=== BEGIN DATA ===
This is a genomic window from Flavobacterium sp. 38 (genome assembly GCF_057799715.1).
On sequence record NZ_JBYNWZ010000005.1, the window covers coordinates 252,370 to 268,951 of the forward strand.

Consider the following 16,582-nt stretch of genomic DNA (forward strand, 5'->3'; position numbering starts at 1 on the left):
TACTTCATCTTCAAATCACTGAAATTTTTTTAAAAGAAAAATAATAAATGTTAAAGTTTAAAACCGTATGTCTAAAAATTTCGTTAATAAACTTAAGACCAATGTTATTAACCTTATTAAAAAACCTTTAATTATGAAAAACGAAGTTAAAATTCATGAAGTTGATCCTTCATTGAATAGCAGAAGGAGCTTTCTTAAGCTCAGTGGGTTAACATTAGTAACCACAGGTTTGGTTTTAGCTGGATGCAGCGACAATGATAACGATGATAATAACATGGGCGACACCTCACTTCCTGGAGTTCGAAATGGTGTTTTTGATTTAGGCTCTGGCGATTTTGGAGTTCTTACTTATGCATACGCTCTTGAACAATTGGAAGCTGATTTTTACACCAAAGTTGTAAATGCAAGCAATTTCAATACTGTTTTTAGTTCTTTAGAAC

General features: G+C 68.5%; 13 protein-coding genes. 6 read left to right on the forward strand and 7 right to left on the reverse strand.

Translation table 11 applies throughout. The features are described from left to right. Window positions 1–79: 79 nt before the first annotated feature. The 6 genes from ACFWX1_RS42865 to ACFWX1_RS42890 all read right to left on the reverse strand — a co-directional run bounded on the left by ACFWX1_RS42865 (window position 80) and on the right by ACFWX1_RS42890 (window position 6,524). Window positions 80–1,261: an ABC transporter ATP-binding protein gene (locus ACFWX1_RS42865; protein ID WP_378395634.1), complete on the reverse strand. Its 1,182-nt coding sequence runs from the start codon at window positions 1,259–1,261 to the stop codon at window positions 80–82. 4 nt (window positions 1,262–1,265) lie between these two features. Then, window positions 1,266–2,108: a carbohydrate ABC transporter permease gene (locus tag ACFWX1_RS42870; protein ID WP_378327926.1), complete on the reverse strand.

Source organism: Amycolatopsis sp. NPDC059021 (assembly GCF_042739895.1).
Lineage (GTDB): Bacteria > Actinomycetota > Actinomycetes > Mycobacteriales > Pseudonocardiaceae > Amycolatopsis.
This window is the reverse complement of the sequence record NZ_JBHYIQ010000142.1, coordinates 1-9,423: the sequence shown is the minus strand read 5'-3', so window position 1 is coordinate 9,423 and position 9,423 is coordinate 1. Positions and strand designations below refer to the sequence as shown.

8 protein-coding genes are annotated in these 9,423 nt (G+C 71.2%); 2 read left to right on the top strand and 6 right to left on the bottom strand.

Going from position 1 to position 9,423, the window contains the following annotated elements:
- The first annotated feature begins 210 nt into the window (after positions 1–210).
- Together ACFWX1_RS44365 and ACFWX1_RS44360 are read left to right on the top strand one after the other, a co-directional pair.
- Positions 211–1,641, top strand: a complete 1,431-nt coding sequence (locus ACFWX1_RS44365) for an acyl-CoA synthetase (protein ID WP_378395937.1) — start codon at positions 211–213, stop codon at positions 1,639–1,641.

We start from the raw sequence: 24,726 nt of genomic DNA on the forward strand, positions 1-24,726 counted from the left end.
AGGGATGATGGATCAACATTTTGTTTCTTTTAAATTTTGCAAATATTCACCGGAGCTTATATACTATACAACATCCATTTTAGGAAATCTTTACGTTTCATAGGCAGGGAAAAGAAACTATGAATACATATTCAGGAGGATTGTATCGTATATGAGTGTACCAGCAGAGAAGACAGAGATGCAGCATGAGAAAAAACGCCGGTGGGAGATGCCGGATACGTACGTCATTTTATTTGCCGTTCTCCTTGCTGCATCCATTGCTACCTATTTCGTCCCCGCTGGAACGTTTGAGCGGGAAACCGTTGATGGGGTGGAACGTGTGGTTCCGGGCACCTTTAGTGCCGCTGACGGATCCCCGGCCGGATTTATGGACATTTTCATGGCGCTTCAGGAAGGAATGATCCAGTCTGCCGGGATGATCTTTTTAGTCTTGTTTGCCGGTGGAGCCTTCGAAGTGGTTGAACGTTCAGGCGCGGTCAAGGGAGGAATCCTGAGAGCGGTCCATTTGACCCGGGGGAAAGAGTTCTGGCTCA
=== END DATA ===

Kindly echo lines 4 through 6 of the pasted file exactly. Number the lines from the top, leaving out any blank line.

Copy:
TACTTCATCTTCAAATCACTGAAATTTTTTTAAAAGAAAAATAATAAATGTTAAAGTTTAAAACCGTATGTCTAAAAATTTCGTTAATAAACTTAAGACCAATGTTATTAACCTTATTAAAAAACCTTTAATTATGAAAAACGAAGTTAAAATTCATGAAGTTGATCCTTCATTGAATAGCAGAAGGAGCTTTCTTAAGCTCAGTGGGTTAACATTAGTAACCACAGGTTTGGTTTTAGCTGGATGCAGCGACAATGATAACGATGATAATAACATGGGCGACACCTCACTTCCTGGAGTTCGAAATGGTGTTTTTGATTTAGGCTCTGGCGATTTTGGAGTTCTTACTTATGCATACGCTCTTGAACAATTGGAAGCTGATTTTTACACCAAAGTTGTAAATGCAAGCAATTTCAATACTGTTTTTAGTTCTTTAGAAC

General features: G+C 68.5%; 13 protein-coding genes. 6 read left to right on the forward strand and 7 right to left on the reverse strand.

Translation table 11 applies throughout. The features are described from left to right. Window positions 1–79: 79 nt before the first annotated feature. The 6 genes from ACFWX1_RS42865 to ACFWX1_RS42890 all read right to left on the reverse strand — a co-directional run bounded on the left by ACFWX1_RS42865 (window position 80) and on the right by ACFWX1_RS42890 (window position 6,524). Window positions 80–1,261: an ABC transporter ATP-binding protein gene (locus ACFWX1_RS42865; protein ID WP_378395634.1), complete on the reverse strand. Its 1,182-nt coding sequence runs from the start codon at window positions 1,259–1,261 to the stop codon at window positions 80–82. 4 nt (window positions 1,262–1,265) lie between these two features. Then, window positions 1,266–2,108: a carbohydrate ABC transporter permease gene (locus tag ACFWX1_RS42870; protein ID WP_378327926.1), complete on the reverse strand.